The Misery of Brexit

For the EU, Brexit has been an eyesore beyond description.

The tug-of-war between the EU and the UK is of a protracted war. On April 10, the EU member-state leaders met in Brussels, Belgium and reached an agreement to allow the UK to postpone the Brexit until October 31 this year. On June 2, the EU will give the decision another evaluation.

British Prime Minister Teresa May originally only wished to postpone it until June, and French President Macronalso expressed support for it. But EU Council President Tusk and German Chancellor Merkel both stated that the matter could be extended to the end of the year, in fact, even to the year 2020.

So, will there be earth-shattering changes in the UK in the next few months? After all, the British hardliners hope to close the deal as soon as possible, and May herself isprobably having burning eyebrows.I believe that May’s dilemma is far more serious than the negative reaction against her deal with the EU. Deep in her heart, she might not have been convinced of Brexit after all. Be aware that before she was pushed to the prime minister’s position, she was NOT for Brexit. While she shouts out toughly for the sake of Brexit, the soft spot hidden in her heart might be suffering miserably.

Thesensitive topic now is what will happen in the upcoming EU parliamentary elections on May 23. Neitherthe other 27 member states of the European Union nor the United Kingdomiswilling to bump into each otherin embarrassment.It is alleged that some diplomats are having a solution in mind for a quick Brexit: Once the UK does not follow the agreement of the EU member states—in this case, the UK decides not to participate in the EU parliamentary elections—it can be kicked out of the EU.

If this happens, the EUcan implement the no-dealBrexit on June 1, which means trade barriersand more bad newsforthe UK.

Facing the danger of no-deal Brexit on June 1, the British House of Commons bugged May again for a new Brexit schedule after having rejected the Brexit agreement between May and the EU three times in a row. March 29 was the day when the British officially started the Brexit process, but it passed business as usual.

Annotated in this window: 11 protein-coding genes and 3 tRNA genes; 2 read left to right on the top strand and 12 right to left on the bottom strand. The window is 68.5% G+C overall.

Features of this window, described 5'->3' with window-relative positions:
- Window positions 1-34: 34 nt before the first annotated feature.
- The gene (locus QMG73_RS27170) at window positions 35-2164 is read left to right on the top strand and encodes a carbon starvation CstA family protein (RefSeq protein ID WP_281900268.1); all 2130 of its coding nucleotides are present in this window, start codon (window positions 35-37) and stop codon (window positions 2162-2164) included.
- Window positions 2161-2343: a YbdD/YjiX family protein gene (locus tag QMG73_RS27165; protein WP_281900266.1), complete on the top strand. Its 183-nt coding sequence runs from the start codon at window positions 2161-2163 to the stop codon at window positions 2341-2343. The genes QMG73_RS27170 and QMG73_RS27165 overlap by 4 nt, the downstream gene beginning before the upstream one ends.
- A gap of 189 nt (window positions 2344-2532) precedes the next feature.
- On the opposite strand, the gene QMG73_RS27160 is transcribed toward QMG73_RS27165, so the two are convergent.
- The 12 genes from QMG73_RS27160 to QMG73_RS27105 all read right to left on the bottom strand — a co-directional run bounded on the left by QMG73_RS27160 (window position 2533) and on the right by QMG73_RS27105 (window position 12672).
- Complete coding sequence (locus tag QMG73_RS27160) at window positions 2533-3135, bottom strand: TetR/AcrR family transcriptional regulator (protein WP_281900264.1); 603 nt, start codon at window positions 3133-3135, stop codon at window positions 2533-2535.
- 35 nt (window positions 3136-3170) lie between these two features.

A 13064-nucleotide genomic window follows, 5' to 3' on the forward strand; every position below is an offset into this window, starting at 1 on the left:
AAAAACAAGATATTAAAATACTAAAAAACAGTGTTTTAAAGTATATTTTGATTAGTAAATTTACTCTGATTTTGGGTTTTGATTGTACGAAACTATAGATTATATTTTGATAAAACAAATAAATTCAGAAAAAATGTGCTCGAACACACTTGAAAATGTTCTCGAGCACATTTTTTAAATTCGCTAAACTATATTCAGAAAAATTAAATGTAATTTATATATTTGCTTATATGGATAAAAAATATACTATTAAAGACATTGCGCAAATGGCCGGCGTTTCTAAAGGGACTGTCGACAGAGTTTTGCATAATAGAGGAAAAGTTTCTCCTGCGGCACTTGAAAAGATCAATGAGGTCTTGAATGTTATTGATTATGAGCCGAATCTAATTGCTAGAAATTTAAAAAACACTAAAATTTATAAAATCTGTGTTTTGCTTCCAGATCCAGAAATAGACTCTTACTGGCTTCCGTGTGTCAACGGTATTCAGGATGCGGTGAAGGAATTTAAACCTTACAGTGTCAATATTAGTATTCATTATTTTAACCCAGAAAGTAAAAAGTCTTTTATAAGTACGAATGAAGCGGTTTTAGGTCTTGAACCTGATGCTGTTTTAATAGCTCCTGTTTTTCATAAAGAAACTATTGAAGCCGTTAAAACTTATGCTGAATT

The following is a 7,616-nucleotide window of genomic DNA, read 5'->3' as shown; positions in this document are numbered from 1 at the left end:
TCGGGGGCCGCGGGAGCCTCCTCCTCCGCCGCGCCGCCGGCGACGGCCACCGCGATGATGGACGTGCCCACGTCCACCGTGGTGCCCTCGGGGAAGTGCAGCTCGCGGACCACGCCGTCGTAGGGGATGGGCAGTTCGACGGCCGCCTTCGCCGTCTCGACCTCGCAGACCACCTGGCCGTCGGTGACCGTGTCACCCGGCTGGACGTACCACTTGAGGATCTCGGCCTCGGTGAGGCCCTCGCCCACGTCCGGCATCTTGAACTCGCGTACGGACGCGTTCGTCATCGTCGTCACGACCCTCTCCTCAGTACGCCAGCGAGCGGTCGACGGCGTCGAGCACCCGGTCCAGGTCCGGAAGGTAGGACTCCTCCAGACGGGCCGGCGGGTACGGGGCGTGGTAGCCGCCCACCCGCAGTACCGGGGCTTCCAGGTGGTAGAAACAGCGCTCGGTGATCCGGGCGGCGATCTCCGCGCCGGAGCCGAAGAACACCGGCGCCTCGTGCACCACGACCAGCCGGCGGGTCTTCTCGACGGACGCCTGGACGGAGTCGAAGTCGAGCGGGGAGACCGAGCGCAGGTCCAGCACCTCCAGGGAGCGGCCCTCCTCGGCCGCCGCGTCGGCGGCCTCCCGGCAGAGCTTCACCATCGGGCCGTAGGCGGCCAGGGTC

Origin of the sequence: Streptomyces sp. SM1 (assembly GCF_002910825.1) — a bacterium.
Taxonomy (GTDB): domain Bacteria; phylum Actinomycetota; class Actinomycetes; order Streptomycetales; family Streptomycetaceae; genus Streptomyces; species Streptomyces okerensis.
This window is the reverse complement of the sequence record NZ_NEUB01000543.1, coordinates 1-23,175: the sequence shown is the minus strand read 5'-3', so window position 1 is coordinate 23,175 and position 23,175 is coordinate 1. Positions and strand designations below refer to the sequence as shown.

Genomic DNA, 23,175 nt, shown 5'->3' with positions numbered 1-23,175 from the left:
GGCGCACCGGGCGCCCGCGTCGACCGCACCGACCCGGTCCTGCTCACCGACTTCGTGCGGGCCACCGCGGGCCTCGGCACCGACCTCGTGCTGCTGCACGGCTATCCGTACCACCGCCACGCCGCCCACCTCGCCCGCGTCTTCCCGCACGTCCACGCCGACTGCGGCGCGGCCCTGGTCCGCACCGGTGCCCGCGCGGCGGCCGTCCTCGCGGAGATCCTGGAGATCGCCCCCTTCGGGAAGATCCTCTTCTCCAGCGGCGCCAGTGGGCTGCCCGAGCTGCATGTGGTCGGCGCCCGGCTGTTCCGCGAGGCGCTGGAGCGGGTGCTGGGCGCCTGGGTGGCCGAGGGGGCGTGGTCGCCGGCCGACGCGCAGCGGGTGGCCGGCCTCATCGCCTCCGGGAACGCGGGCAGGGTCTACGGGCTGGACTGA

The EU granted the UK a short postponement of Brexit for the first time on March 21. But it also stipulated that the British side must give a new plan before April 12, otherwise it will still face the risk of no-deal Brexit. Now that the EU is delaying the date generously, May can finally breathe a sigh of relief for a while.

Yet this relief is a double-edged sword. Mayhas to considerthe parcitipation ofelection of the European Parliamentnow. In order to avoid the deadline of June 1., she has decided to go for the election. The EU thought that the Brexit should be completed before the election, so it planned to share the UK’s 73 seats to others. 27 members shall have one seat more each. And the other 46 seats shall be reserved for the possible new member states.  Now that the UK is coming, this plan has to be cancelled.

After two years of failing to leave the European Union, the British are also very upset. Many regard the parcitipation of the EU election as the foreshadowing of the second referendum. Britain’s traditional big parties, i.e. the Conservative Party and the Labour Party, are currently less popular than the Liberal Democrats and Nigel Farage’s the new Brexit party. For the EU, once the UK participates in the elections in late May, there will be more far-right factions in the EU Parliament.

Brexit seems to be challenging the limits of the British. And May has served as a victim or sacrifice in this battle. She said that once the Brexit succeeds, she will immediately resign. But it’s hard to say if she will not be ousted by her own party before that. What is the true thought of the overwhelmed May? Maybe leaving Downing Street as soon as possible, letting Boris Johnson take the booth and continue the battle?


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